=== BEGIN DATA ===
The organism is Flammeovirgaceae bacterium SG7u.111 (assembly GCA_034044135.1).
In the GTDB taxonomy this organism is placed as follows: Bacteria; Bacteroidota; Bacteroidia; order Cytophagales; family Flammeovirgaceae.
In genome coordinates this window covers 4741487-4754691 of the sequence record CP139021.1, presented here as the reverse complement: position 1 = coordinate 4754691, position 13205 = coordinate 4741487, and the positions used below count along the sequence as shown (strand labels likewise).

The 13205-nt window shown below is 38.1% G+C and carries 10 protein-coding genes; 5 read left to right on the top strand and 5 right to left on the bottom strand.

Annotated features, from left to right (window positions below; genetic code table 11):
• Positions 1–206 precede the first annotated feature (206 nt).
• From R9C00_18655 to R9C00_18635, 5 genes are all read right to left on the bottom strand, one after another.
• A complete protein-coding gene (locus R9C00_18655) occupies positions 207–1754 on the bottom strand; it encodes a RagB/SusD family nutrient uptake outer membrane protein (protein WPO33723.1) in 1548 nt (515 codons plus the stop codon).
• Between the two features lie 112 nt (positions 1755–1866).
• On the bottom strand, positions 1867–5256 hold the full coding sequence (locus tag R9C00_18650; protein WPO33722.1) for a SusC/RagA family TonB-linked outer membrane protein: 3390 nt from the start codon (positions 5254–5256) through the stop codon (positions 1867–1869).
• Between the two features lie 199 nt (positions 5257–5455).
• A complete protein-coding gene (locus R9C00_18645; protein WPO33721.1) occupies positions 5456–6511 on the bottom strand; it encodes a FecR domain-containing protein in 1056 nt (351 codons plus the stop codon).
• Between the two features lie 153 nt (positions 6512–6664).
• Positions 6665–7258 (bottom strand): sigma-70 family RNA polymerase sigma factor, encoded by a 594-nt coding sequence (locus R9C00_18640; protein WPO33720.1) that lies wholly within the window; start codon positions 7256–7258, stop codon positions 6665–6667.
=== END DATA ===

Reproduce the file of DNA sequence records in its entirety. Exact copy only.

The organism is Flammeovirgaceae bacterium SG7u.111 (assembly GCA_034044135.1).
In the GTDB taxonomy this organism is placed as follows: Bacteria; Bacteroidota; Bacteroidia; order Cytophagales; family Flammeovirgaceae.
In genome coordinates this window covers 4741487-4754691 of the sequence record CP139021.1, presented here as the reverse complement: position 1 = coordinate 4754691, position 13205 = coordinate 4741487, and the positions used below count along the sequence as shown (strand labels likewise).

The 13205-nt window shown below is 38.1% G+C and carries 10 protein-coding genes; 5 read left to right on the top strand and 5 right to left on the bottom strand.

Annotated features, from left to right (window positions below; genetic code table 11):
• Positions 1–206 precede the first annotated feature (206 nt).
• From R9C00_18655 to R9C00_18635, 5 genes are all read right to left on the bottom strand, one after another.
• A complete protein-coding gene (locus R9C00_18655) occupies positions 207–1754 on the bottom strand; it encodes a RagB/SusD family nutrient uptake outer membrane protein (protein WPO33723.1) in 1548 nt (515 codons plus the stop codon).
• Between the two features lie 112 nt (positions 1755–1866).
• On the bottom strand, positions 1867–5256 hold the full coding sequence (locus tag R9C00_18650; protein WPO33722.1) for a SusC/RagA family TonB-linked outer membrane protein: 3390 nt from the start codon (positions 5254–5256) through the stop codon (positions 1867–1869).
• Between the two features lie 199 nt (positions 5257–5455).
• A complete protein-coding gene (locus R9C00_18645; protein WPO33721.1) occupies positions 5456–6511 on the bottom strand; it encodes a FecR domain-containing protein in 1056 nt (351 codons plus the stop codon).
• Between the two features lie 153 nt (positions 6512–6664).
• Positions 6665–7258 (bottom strand): sigma-70 family RNA polymerase sigma factor, encoded by a 594-nt coding sequence (locus R9C00_18640; protein WPO33720.1) that lies wholly within the window; start codon positions 7256–7258, stop codon positions 6665–6667.